Email marketing is a powerful tool to reach more people, increase engagement, and generate more leads. There are two ways to send an email to your marketing list, one is to spruce it up using HTML and the other is to keep is simple with plain text. Which one works better for generating more engagement? Which one is actually read? First, let’s define what each means. 


Hyper Text Mark Up, HTML, is a coding language. It is used in making websites and designing emails. Your internet browser and email client interpret the code to display images, headings and sections the content out.  

Plain text

For an email that gets the information across, you can use plain text. It is simply text; no formatting or no images. Plain text emails are smaller and are also great if the recipient has readability issues, or a slow connection, as it works on all devices.  

Our research 

Recently, we performed an experiment to see which of these email formats works best for marketing correspondence. We used the exact same content substance; one was spruced up with HTML formatting, the other was simply the plain text. The results were surprising, finding that the plain text version was read by more people, but the HTML version had a much better click through rate (CTR). This was due to the call to action being more visible. The content was exactly the same, but they did have different outcomes.  

What should you consider when using HTML email marketing?


Formatting is important. The use of white space is just as important as the images you use. You can use HTML to frame important parts of the email’s content. A call to action (CTA) needs to be obvious and clear to the reader, which is much easier to achieve with HTML.  

The click through rate is higher. The CTR is how many of the recipients click on a link in the email. You can make the link an image which is easier to see. Getting people to click on your links is usually the ultimate goal of any marketing material. 


Some email clients will only display a plain text version of your email. In some cases, it will also include any HTML you added into the text. Which will make it harder for the reader to understand.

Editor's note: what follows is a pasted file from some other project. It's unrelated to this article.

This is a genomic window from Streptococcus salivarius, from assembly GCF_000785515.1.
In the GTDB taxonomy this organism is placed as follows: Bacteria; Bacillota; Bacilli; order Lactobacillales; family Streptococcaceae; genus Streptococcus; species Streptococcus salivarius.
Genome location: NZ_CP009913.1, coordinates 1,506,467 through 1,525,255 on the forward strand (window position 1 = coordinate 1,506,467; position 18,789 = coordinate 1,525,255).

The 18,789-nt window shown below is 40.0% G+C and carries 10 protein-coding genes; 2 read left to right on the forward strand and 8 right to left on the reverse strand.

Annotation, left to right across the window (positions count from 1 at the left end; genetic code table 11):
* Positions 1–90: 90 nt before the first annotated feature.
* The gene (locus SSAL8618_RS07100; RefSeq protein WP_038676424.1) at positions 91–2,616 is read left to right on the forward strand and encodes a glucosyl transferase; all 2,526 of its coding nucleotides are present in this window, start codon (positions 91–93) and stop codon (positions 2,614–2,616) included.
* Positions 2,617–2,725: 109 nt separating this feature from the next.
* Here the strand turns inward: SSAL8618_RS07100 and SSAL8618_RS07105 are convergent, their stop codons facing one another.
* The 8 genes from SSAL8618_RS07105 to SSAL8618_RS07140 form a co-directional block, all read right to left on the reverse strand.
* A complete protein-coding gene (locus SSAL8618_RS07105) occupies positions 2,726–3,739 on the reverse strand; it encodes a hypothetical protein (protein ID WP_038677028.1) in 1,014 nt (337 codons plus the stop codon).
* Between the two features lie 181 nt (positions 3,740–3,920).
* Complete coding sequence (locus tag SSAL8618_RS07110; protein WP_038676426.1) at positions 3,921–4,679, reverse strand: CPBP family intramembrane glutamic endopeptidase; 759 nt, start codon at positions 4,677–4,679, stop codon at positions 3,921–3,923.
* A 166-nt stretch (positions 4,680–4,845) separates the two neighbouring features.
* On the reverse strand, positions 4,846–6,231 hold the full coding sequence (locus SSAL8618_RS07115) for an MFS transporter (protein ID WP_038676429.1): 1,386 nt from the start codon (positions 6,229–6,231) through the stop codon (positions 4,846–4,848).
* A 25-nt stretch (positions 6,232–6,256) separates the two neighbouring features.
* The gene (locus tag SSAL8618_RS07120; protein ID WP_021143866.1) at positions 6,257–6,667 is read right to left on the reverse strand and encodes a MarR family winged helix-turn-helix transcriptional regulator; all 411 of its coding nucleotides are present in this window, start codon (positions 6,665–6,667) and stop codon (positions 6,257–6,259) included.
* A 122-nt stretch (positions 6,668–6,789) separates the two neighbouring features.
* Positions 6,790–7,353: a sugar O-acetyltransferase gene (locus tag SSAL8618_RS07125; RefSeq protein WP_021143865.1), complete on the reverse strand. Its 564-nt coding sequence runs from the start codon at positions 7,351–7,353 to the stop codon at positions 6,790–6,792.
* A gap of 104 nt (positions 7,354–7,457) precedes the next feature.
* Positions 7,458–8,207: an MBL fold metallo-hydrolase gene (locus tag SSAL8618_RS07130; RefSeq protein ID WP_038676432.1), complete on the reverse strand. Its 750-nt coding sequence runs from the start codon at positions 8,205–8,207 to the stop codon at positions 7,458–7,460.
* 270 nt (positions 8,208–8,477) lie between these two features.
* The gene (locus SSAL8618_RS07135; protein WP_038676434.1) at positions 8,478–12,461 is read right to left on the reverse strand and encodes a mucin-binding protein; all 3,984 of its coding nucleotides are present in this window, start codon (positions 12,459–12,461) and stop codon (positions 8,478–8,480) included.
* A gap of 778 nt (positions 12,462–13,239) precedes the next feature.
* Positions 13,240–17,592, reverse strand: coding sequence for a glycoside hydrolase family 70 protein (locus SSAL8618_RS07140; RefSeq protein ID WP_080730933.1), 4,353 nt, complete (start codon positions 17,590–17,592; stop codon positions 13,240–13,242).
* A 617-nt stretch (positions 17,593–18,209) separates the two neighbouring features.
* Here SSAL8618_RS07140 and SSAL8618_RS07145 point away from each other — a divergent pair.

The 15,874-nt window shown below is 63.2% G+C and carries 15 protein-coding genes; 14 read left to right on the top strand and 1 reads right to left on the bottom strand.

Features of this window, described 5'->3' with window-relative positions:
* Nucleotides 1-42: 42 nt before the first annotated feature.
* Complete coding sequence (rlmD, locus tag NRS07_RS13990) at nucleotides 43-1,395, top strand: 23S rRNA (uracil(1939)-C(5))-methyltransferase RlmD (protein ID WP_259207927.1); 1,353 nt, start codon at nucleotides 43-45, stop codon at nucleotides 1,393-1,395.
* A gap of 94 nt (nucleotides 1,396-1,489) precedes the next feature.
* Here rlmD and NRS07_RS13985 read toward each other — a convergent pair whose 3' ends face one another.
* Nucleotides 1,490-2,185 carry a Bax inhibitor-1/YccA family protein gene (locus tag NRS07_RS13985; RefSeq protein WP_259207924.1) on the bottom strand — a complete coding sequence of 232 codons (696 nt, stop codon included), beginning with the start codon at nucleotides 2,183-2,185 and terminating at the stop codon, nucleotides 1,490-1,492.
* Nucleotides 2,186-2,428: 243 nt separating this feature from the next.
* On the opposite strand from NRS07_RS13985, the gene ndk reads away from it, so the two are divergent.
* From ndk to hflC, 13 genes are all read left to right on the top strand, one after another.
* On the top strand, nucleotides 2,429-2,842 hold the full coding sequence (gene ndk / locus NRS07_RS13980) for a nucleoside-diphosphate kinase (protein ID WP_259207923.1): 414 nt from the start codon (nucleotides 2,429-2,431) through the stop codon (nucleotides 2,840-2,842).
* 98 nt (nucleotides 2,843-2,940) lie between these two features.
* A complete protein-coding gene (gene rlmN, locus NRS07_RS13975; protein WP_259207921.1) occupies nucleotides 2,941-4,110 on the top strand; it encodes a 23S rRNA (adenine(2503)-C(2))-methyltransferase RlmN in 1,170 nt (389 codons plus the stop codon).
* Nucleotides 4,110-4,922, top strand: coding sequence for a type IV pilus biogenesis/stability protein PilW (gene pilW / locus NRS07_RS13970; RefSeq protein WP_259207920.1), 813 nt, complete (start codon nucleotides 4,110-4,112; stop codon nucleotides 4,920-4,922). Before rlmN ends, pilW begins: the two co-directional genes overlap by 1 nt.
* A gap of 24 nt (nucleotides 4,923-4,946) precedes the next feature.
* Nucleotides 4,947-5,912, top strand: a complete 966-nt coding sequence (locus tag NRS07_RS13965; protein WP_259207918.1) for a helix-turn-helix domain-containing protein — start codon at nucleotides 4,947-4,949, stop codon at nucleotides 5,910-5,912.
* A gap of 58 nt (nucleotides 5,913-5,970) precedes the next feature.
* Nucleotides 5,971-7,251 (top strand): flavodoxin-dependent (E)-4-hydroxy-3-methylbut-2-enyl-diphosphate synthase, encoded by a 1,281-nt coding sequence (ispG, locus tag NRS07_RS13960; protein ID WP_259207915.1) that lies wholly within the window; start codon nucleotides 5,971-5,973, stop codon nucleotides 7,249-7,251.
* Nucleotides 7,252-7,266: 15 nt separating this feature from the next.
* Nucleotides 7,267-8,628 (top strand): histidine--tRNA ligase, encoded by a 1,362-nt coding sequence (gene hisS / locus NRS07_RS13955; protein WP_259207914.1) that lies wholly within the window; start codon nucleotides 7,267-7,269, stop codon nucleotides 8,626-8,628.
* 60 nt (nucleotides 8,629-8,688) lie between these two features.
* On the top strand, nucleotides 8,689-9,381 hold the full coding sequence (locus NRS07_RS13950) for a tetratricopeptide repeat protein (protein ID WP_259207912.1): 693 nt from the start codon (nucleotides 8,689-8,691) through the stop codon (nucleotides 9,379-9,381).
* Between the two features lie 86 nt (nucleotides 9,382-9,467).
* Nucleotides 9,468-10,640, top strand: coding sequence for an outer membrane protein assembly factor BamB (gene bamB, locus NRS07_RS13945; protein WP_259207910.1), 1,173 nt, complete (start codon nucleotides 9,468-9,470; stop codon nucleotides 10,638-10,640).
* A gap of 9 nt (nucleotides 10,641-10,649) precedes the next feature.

You cannot guarantee the recipient will view the HTML email properly, this is becoming less frequent, but if the email doesn’t display correctly, then people are less likely to read it.

What should you consider when using plain text email marketing?


The main benefit of using plain text is that it is more likely to be read. This is down to it working on every device, and that some people just prefer it. Increase your readership by offering a plain text version.  

There is less information sent to the email recipient, it gets to the substance of the content quicker than a HTML email. Some email clients will display the plain text version by default. This can be due to security reasons in a company, requiring expressed permission to load an image. 


You have very limited control over the layout and design of the text. Plain text will display as a block of text and cannot be different colours, fonts, styles, or weights. Therefore, it is less eye catching. If someone wants to read it then they will, but it will not grab attention.  

Although the likelihood of reading the content goes up, the engagement does not. As there is no visual trigger to get someone to click, the CTA is lost in the text itself. 

Which is better for your marketing efforts?

The conclusion to the article could be ‘use both of them’ – they both fulfil a different requirement. If you mix the two styles, people tend to like the variance of this. 

People like variety and you cannot satisfy everyone all the time. Using a mixture of both types of email will work to increase your success rate. If you need more people to read the content, plain text works great. If you want more people to engage and click the links, then HTML is better.  

From our research, we can also suggest you use different email types for different types of clients. Business to business, B2B, clients are more likely to engage with plain text. Whereas emails to consumers should be more HTML focused.